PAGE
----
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Article 7 v Hungary - mission impossible?

Hungarian Prime Minister Viktor Orban in parliament, Hungary on Sept. 17.
Hungarian Prime Minister Viktor Orban in parliament, Hungary on Sept. 17. Copyright REUTERS/Bernadett Szabo
Copyright REUTERS/Bernadett Szabo
By Sandor ZsirosDamon Embling
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Disciplinary mechanism is a long and complicated process


The EU parliament may have voted to launch disciplinary proceedings against Hungary, over claims that it's breaching rules and values, but implementing them won't be easy.

It's a long and bureaucratic process and one which Budapest is vowing to challenge.

The European Commission has already taken different paths.

"Oh yes, we are very worried about the situation of the rule of law and we agree with the analysis of the Sargentini report," said Frans Timmermans, First Vice-President, European Commission.

"The Commission has other instruments at its disposal that the EU parliament. And so far we have been using these instruments every time. Infringements, to take the Hungarian government to court, if we believed that the Hungarian government violates the European rules. Dialogue with the Hungarian government to solve issues."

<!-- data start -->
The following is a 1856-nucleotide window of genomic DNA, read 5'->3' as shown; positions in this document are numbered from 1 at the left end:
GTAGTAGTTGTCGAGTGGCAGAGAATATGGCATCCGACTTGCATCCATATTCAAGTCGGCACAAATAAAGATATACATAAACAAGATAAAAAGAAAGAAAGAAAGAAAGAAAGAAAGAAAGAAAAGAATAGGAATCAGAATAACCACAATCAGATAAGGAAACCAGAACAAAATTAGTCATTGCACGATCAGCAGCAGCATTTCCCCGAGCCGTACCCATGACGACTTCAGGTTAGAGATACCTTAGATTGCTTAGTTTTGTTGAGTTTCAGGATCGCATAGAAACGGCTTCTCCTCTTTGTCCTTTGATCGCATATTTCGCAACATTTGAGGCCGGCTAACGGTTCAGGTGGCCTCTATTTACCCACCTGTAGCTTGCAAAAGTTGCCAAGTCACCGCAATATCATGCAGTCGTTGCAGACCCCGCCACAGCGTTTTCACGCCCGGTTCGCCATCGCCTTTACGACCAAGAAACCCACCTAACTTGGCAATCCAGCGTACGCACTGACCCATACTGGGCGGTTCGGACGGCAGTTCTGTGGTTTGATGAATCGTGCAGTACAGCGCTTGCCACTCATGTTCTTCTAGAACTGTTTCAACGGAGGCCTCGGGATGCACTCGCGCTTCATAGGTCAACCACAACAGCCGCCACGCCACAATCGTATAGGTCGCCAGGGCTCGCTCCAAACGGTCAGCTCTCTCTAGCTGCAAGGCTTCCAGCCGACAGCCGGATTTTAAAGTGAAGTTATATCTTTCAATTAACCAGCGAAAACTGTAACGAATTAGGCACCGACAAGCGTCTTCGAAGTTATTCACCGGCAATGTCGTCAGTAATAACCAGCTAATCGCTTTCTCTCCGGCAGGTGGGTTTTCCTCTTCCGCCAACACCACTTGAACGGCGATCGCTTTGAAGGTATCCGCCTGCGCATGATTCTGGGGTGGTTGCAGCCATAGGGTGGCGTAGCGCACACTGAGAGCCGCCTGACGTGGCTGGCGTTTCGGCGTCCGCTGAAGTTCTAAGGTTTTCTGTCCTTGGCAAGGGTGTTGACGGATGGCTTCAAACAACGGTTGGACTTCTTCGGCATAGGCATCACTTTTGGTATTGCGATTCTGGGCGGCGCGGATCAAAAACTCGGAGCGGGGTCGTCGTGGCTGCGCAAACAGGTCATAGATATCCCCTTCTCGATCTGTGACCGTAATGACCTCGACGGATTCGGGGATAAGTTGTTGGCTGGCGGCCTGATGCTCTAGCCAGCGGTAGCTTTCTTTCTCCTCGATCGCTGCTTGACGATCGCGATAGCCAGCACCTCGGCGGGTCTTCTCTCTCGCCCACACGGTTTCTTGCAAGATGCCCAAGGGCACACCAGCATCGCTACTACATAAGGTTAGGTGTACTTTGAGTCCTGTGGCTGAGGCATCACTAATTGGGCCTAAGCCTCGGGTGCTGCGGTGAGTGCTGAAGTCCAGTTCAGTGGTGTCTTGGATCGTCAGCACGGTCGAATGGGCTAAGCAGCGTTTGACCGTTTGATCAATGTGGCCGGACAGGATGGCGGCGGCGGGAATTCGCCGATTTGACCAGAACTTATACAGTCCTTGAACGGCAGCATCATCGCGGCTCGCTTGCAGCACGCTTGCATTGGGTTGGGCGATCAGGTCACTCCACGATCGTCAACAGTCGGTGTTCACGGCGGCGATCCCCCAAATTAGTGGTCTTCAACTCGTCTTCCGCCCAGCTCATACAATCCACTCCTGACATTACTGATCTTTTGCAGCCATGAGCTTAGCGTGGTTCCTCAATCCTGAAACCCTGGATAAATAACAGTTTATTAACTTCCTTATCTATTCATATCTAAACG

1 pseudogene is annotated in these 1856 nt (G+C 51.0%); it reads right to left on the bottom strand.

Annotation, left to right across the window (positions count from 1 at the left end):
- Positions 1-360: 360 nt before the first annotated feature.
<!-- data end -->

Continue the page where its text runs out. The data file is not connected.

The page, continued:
There are stages of enacting Article 7, including the EU Council issuing recommendations.

If they're not enacted, it can be referred back through the process.

Ultimately, the Council would have to decide whether or not to suspend voting rights.

But the EU could also kick Hungary where it hurts - in the purse.

"In the context of the next MFF, the multi-annual financial framework, the Commission proposed a new mechanism, called Rule of law mechanism," explained Zoltán Gyévai, a journalist.

"Which means that in cases for example where there is lack of independence of the judiciary in a country, they would be able to suspend money."

Hungary also has supporters - including Poland and the Czech Republic - so this will also add to the challenges ahead.

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